I apparently had the same flash of genius you did!

  18. Gratias says:

    Were those carriers of the canopy in the first photo Franciscans of the Immaculate?

    I agee with all above. Processions and exposition of the sacrament are great ways to go to the peripheries, and they were going extinct.

    One Holy Thursday I was asked to hold one of the poles of the canopy in a short procession while all others chanted Pane Lingua. It is a glorious memory.

    During the vigil for peace in Syria, which worked out perfectly, Pope Francis led the praying of the Holy Rosary for 100,000 people. Pilgrimages are a great expression of popular piety. The Bishops should promote them, even if they are from Neopelagians like me.

  19. Mike says:

    “I tried to talk a priest into organizing a Eucharistic procession through the streets of north Omaha, home to almost nightly shootings, mostly of young, black people. No dice.”

    We need a Church that does not fear to carry Her message. We need a Church that will evangelize tough neighborhoods with sweat and (genuine) solidarity, not with Lion King hymns from the chancel choir or social-justice stickers on commuting parishioners’ bumpers. Do it block by block, brick by brick, and they will organize the processions themselves — and bring in their own priest if they have to, and just try and stop them.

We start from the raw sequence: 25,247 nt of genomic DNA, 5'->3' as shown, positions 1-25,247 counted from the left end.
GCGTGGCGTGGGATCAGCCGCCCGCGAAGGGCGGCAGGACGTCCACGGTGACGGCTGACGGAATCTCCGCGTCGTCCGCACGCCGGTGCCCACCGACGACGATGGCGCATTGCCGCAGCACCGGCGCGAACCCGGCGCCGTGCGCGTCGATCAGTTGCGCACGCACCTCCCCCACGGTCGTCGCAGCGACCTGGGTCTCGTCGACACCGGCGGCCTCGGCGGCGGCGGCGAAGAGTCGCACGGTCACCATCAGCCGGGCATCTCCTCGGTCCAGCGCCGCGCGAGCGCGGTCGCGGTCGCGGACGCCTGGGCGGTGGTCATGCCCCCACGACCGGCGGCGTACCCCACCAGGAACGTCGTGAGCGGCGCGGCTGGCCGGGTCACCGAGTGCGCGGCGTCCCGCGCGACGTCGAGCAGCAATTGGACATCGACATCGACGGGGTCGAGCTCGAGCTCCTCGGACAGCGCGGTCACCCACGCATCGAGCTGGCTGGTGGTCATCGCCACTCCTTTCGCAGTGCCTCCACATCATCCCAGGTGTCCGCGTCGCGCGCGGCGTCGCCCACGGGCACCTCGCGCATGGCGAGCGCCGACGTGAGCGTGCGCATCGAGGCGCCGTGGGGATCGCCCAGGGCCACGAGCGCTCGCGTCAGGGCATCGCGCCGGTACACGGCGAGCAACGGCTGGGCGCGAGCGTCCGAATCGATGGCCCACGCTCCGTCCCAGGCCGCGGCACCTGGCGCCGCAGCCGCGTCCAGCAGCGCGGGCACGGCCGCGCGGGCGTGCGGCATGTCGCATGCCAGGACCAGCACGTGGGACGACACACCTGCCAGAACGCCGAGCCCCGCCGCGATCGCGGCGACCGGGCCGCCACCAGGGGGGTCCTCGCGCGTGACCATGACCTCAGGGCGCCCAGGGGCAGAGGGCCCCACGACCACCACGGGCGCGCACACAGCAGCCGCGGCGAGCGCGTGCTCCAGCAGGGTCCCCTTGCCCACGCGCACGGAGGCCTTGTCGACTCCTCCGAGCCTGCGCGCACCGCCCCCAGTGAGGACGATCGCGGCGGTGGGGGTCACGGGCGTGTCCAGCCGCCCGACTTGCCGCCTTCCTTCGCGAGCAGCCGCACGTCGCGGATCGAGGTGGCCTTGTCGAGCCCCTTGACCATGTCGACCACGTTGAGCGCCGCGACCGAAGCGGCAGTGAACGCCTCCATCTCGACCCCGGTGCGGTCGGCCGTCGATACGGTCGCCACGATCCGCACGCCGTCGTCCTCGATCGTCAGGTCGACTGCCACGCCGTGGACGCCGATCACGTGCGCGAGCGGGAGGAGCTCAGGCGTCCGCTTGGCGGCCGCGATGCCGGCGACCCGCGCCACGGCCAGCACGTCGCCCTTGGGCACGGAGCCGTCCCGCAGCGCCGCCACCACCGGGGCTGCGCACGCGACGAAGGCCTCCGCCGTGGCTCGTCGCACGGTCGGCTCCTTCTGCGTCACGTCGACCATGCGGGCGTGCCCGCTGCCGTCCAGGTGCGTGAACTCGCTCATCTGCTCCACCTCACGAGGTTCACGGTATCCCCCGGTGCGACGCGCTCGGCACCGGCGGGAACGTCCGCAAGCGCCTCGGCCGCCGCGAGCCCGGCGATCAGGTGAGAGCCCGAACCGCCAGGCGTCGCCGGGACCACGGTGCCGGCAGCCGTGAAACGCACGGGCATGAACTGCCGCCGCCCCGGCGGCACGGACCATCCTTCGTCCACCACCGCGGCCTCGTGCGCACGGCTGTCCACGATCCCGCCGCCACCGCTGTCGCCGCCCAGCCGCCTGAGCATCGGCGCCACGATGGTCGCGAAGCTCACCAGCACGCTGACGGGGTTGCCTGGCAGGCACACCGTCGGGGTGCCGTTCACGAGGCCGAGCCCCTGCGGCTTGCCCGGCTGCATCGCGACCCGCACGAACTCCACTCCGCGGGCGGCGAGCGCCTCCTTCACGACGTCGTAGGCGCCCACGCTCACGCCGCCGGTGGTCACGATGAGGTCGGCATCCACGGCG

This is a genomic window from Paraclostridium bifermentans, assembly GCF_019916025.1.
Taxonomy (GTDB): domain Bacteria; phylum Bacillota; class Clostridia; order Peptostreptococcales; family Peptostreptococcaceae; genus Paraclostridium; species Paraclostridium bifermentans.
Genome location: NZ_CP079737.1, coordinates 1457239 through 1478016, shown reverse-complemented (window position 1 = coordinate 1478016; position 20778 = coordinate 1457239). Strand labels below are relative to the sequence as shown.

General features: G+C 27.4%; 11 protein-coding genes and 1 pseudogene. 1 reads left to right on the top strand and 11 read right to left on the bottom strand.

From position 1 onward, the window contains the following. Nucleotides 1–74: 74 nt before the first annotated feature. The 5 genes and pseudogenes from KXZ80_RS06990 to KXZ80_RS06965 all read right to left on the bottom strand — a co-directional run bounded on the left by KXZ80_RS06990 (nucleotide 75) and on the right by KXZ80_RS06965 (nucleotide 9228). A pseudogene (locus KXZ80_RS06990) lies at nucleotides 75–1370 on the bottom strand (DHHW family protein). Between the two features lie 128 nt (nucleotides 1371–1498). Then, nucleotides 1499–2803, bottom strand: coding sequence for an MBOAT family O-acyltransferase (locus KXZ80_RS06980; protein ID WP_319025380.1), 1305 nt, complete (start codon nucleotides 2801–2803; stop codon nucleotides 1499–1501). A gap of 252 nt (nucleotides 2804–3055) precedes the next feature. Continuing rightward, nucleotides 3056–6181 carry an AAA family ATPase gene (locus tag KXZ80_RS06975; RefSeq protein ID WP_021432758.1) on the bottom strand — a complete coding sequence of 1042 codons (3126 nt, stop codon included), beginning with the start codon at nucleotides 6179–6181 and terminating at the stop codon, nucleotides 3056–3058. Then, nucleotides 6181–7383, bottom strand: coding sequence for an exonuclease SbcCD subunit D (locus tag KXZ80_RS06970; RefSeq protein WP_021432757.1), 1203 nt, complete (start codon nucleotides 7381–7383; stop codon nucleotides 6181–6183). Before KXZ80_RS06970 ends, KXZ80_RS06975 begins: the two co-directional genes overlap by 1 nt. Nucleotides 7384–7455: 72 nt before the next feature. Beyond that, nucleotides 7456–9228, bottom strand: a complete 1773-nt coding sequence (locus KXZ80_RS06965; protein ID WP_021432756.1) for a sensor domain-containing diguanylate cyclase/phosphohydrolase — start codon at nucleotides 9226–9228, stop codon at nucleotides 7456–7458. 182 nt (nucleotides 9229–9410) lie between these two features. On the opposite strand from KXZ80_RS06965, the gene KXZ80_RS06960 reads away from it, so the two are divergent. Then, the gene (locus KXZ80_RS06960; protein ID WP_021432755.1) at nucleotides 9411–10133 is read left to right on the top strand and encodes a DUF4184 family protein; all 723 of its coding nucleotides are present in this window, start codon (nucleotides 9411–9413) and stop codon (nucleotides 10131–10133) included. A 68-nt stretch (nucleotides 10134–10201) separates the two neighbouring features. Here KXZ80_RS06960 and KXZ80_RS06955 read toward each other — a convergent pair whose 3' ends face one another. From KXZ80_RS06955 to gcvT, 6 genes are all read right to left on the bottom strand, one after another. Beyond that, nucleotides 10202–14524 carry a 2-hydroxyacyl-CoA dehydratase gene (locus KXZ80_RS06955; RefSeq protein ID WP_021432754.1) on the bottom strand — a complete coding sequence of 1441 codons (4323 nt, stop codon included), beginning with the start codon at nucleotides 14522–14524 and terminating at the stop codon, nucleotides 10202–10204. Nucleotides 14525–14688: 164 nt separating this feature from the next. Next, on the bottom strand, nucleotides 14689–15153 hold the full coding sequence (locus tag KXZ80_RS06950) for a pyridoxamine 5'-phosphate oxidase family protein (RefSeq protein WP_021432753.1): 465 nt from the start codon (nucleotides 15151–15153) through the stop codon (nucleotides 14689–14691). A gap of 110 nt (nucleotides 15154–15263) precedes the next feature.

There are at least three parishes here in the D.C. area where one could envision happening, this very year, something such as a home-grown Corpus Christi procession, and God bless the parishioners and priests who have dedicated their lives and disdained safety and comfort to live and preach the truth. Thirty years ago I wouldn’t have bet a nickel that any of those parishes would fail to close during my lifetime.

  20. Sonshine135 says: